If peace and confidence did not come to your mind then I hope to change that by the end of this article. We have already covered the basics of teaching teens to write in Teaching Teens to Write and writing paragraphs and reports in Teaching Teens to Write Paragraphs and Reports. Now, it's onto essays.
Essays bring almost as much fear to students and their parents as research papers do. But essays are actually more fun to write than reports because while reports are factual, essays allow students to share both facts and feelings. The essay writer is able to express more of himself in his paper.
An essay is a short work of non-fiction that presents the author's view on a single topic. A good essay has a "grabber" opening paragraph, a body (with as many paragraphs as are needed to communicate effectively about the topic, and an effective closing paragraph.
As I have mentioned in the other writing articles, the more time you spending in intellectual discussion with your teen, the better prepared your teen will be to communicate on paper. This is especially true of essay writing.
Many teens have never read a good essay, so before you ask him to write his own essay, give him some good essays to read. Newspaper editorial pages are a good place to find examples, especially of persuasive essays. Here are some of my favorite collections of essays: Federalist Papers, Anti-Federalist Papers, God in Dock by CS Lewis, and The Complete Essays of Mark Twain. You can also find GK Chesterton's essays on-line at GK Chesterton's Works on the Web. Dive into these essays with your teenager. Read some aloud together and talk about what makes these essays so good. You also might want to let your son or daughter read older siblings essays or your old essays from college.
Topic & Audience
A good essay makes a strong clear point about something the writer of the essay is passionate about (introduction), backs it up with facts (body of the paper), and concludes by reaffirming the strong point made at the beginning (conclusion). Essays can be written in first-person or third-person, but formal essays should be written in third-person. Be sure to stay consistent.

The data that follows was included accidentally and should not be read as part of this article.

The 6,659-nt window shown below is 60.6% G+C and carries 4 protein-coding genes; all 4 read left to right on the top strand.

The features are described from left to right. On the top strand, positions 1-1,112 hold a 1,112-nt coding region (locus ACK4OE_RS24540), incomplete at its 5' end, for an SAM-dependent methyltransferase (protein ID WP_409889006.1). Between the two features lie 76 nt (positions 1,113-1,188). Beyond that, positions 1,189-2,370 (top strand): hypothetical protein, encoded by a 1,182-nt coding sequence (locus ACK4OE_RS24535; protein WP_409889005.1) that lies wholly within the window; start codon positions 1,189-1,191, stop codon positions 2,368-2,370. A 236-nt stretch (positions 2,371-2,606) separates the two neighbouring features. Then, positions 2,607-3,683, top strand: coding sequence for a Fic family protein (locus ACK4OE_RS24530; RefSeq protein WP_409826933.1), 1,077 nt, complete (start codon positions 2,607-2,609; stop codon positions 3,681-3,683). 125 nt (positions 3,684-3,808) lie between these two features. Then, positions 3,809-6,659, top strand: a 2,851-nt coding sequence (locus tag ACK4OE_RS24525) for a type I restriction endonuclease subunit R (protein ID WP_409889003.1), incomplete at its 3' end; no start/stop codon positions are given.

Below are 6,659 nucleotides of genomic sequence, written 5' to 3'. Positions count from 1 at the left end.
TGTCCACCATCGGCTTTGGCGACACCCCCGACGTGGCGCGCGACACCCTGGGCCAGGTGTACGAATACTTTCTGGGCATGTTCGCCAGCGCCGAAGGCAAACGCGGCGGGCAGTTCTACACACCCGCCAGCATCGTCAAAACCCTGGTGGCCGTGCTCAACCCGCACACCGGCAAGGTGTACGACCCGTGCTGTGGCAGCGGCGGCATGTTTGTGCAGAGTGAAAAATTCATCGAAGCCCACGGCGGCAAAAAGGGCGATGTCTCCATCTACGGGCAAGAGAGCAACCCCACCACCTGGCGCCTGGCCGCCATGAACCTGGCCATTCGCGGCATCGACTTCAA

A thesis statement is the foundation of a good essay. It is mentioned in the introduction, proven in the body of the essay, and reaffirmed in the conclusion. Spend time explaining to your teen how to write a thesis statement. (A thesis statement is a strong statement that can be proven or disproven.) If he is having problems coming up with one, then have him ask and answer various questions about his topic. One set of questions and answers should be able to be turned into a hypothesis. The hypothesis will be a guide for your paper, so make sure that it is clear and strong. The body of the paper will "prove" the hypothesis of the essay.
If possible, children should write essays about things they are passionate about, but that is not always possible. Give your teen choices when writing essays, so that she can choose what most appeals to her. It might be helpful to read some essays, articles, or editorials on the topic your teen will write about--as long as she is not tempted to copy the words and make them her own! (Plagiarism!)
The opening paragraph should grab the reader's attention, so help your son or daughter craft that first paragraph until it is powerful! The body of the essay should be as long as it needs to be to communicate what is on your teenager's heart and prove her thesis statement. Don't be rigid about number of paragraphs. The thesis statement should guide the writing here. Be careful of run-ons or fragments here and make sure that sentences flow naturally into the next. After reading the body of the essay aloud to her, ask your teen, "Does this essay say what you want it to say? Does it prove your thesis statement?" The discussion that follows will help her rewrite her essay to make to make it more clear, concise, and concrete.
The conclusion of an essay is the final attempt the writer makes to drive his point home. Don't just rewrite the introductory paragraph, summarize the thesis statement and main points briefly and then add a twist to make the reader stop and say, "Oh, I never thought of it quite that way!" Work on the final paragraph with your child, giving your input as needed.
Finally, "publish" your teenager's essay. It can be posted on their facebook or a blog. Or it could be mailed to Grandma. Maybe he could read it aloud at the dinner table. Whatever method you choose, let others read what he has so carefully chosen to write!
Until next time, continue to homeschool high school for the glory of God!
Merey (Meredith Ludwig Curtis)